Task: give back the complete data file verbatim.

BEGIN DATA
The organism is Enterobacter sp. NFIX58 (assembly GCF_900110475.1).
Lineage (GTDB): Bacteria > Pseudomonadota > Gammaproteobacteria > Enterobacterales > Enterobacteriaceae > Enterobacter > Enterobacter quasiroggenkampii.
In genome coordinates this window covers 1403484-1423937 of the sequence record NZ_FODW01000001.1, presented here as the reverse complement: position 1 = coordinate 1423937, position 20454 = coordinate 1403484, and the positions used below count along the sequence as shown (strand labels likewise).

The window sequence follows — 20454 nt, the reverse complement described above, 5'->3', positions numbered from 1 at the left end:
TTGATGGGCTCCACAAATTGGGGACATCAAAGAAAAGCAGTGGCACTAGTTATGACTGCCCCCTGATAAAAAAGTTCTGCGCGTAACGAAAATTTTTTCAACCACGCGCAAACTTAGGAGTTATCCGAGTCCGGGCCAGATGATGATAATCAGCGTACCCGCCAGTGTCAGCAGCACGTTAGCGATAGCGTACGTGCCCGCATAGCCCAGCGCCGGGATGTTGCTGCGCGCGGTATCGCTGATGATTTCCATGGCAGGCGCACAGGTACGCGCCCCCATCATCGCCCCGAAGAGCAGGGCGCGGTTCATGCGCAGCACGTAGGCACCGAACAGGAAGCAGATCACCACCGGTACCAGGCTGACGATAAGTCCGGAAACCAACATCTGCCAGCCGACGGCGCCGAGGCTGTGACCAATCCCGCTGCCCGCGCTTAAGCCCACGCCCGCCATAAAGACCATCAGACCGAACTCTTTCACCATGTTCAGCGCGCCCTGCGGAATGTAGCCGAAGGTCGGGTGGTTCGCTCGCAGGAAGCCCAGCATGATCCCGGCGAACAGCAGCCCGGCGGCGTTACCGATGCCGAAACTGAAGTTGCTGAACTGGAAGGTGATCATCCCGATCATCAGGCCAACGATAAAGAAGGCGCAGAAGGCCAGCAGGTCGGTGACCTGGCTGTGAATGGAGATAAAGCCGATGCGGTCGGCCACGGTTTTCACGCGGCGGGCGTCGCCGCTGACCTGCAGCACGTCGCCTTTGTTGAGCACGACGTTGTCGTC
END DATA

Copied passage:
The organism is Enterobacter sp. NFIX58 (assembly GCF_900110475.1).
Lineage (GTDB): Bacteria > Pseudomonadota > Gammaproteobacteria > Enterobacterales > Enterobacteriaceae > Enterobacter > Enterobacter quasiroggenkampii.
In genome coordinates this window covers 1403484-1423937 of the sequence record NZ_FODW01000001.1, presented here as the reverse complement: position 1 = coordinate 1423937, position 20454 = coordinate 1403484, and the positions used below count along the sequence as shown (strand labels likewise).

The window sequence follows — 20454 nt, the reverse complement described above, 5'->3', positions numbered from 1 at the left end:
TTGATGGGCTCCACAAATTGGGGACATCAAAGAAAAGCAGTGGCACTAGTTATGACTGCCCCCTGATAAAAAAGTTCTGCGCGTAACGAAAATTTTTTCAACCACGCGCAAACTTAGGAGTTATCCGAGTCCGGGCCAGATGATGATAATCAGCGTACCCGCCAGTGTCAGCAGCACGTTAGCGATAGCGTACGTGCCCGCATAGCCCAGCGCCGGGATGTTGCTGCGCGCGGTATCGCTGATGATTTCCATGGCAGGCGCACAGGTACGCGCCCCCATCATCGCCCCGAAGAGCAGGGCGCGGTTCATGCGCAGCACGTAGGCACCGAACAGGAAGCAGATCACCACCGGTACCAGGCTGACGATAAGTCCGGAAACCAACATCTGCCAGCCGACGGCGCCGAGGCTGTGACCAATCCCGCTGCCCGCGCTTAAGCCCACGCCCGCCATAAAGACCATCAGACCGAACTCTTTCACCATGTTCAGCGCGCCCTGCGGAATGTAGCCGAAGGTCGGGTGGTTCGCTCGCAGGAAGCCCAGCATGATCCCGGCGAACAGCAGCCCGGCGGCGTTACCGATGCCGAAACTGAAGTTGCTGAACTGGAAGGTGATCATCCCGATCATCAGGCCAACGATAAAGAAGGCGCAGAAGGCCAGCAGGTCGGTGACCTGGCTGTGAATGGAGATAAAGCCGATGCGGTCGGCCACGGTTTTCACGCGGCGGGCGTCGCCGCTGACCTGCAGCACGTCGCCTTTGTTGAGCACGACGTTGTCGTC